Understanding the Difference Between an LLC and Corp.
Are you a foreign investor interested in expanding into the U.S. market? It certainly makes sense. The U.S economy is growing with opportunities for U.S citizens and foreigners alike. In fact, in 2019, there were 3.2 million foreign entrepreneurs in the U.S., a number that has steadily grown since then. If you're a foreigner interested in getting your share of the U.S. market, you may be wondering whether an LLC or a Corp. is the best business structure. Today we're going to explain the difference between an LLC and a Corp, the pros and cons of each, and who these business structures are most suited for.
What is an LLC?
An LLC stands for Limited Liability Company, which is ultimately a U.S. business structure that's used to own and operate a business. All states do not follow the same regulations when it comes to forming an LLC. For this reason, check with the state you're starting your LLC with to see the specific rules and regulations are.
Any owners in an LLC are referred to as members. In most states, ownership is not restrictive. This means that members can be made up of a variety of people and entities, including individuals, corporations, partnering LLCs, and foreign entities. With an LLC, there is no maximum number of members, but you can also legally operate as a single-member LLC. When a single-member LLC chooses not to be elected as a corporation, this is considered a "disregarded entity", according to the IRS.
Keep in mind that some types of businesses are not eligible to get an LLC. Large companies like banks and insurance businesses are common examples of companies that are ineligible to operate in this type of business structure.
If you're unsure whether your business can form an LLC, take a look at your state's requirements and federal tax regulations as this will provide you with additional information.
According to the IRS, depending on elections made by the LLC and the number of members, the LLC will be treated as either a corporation, partnership, or part of the LLC's owner's tax return (disregarded entity). Keep this in mind when forming your business.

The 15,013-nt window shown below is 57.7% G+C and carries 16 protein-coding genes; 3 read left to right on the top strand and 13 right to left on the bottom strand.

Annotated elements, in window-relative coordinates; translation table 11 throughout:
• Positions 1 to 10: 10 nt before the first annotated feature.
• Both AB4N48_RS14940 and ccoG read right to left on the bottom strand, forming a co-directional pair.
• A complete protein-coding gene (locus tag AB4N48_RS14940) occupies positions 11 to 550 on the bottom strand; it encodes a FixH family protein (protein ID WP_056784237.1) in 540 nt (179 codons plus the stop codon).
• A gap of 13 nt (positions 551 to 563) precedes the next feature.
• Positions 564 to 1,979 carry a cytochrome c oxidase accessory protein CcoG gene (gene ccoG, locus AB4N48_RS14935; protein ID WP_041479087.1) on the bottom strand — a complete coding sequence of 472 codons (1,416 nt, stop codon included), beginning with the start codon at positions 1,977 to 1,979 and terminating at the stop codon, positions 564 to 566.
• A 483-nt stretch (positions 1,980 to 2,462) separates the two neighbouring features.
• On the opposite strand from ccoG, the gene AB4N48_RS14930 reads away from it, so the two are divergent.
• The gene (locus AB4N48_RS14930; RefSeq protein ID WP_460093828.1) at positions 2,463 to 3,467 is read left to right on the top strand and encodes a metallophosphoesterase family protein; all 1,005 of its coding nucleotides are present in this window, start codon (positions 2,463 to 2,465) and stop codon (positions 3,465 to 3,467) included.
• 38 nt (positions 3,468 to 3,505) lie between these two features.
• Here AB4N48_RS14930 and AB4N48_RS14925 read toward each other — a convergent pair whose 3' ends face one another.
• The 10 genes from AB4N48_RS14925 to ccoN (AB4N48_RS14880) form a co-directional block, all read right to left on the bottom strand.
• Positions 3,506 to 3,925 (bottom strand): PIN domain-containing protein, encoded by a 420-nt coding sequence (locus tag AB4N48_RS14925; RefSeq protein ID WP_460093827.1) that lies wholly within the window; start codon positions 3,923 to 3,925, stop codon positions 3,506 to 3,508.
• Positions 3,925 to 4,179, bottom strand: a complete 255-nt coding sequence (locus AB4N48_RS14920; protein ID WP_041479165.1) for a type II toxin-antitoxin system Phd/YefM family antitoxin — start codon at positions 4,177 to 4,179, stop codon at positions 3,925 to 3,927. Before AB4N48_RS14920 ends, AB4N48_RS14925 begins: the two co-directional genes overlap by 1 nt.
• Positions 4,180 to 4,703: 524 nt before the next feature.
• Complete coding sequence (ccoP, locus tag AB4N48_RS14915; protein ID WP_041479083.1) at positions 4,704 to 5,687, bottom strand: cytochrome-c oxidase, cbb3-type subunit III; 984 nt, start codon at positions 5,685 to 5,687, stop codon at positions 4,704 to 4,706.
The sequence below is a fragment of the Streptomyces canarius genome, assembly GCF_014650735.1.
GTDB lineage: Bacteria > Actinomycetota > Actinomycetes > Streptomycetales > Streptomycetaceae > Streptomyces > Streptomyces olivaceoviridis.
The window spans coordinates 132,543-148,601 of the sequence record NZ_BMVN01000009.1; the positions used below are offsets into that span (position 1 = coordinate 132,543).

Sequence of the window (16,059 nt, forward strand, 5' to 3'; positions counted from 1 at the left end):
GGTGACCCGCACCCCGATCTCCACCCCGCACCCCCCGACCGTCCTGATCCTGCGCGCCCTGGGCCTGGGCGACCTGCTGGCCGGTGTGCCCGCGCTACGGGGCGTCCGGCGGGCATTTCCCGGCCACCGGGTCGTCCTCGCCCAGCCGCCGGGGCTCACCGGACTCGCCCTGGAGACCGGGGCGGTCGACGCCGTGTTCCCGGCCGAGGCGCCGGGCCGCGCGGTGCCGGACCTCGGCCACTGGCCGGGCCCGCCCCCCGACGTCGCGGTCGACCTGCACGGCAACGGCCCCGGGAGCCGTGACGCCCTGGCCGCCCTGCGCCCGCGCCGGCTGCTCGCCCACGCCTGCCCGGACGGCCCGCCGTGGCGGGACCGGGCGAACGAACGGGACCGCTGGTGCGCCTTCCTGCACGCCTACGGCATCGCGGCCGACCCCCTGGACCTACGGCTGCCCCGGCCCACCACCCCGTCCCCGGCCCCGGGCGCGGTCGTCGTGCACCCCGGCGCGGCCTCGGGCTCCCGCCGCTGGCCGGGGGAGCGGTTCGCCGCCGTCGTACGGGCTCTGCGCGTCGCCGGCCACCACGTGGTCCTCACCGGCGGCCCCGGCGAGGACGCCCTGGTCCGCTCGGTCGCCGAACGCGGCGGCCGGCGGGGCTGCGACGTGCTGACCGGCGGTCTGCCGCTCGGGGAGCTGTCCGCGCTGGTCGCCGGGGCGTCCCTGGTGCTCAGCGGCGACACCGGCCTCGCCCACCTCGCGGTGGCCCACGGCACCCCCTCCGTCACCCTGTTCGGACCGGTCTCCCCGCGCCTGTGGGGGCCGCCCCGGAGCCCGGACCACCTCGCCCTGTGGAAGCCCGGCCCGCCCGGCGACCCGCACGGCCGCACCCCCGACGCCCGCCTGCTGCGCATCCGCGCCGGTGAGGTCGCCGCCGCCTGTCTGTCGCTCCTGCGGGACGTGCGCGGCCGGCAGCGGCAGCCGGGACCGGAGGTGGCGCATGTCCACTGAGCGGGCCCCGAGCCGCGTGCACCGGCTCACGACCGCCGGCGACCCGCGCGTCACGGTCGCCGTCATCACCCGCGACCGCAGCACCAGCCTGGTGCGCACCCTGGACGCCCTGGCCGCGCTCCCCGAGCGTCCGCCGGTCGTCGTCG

Pros and Cons of LLC
Here are a few pros and cons of an LLC to consider.
- Limited Liability: An LLC means members aren't personally liable for their company's actions. With that said, your personal assets, such as your home, cars, bank accounts, and investments receive protection from someone like a creditor looking to seek collections from the company.
- Pass-Through Entity: LLCs are pass-through entities, which means the profits of the company go directly to its members without being taxed as a corporation.
- Easy to Start: Compared to other entities, an LLC does not require as much paperwork and startup fees.
- Limits: While being an LLC does provide some protection, your personal assets may not be as protected as you think. Unfortunately, a judge can still rule that your personal assets aren't protected through an action called "piercing the corporate veil".
- Self-Employment Tax: The IRS considers an LLC a partnership when it comes to filing taxes. The government considers partnerships as self-employed businesses. This means that you will be responsible for paying social security and taxes for Medicare.
Who Is an LLC Most Suitable For?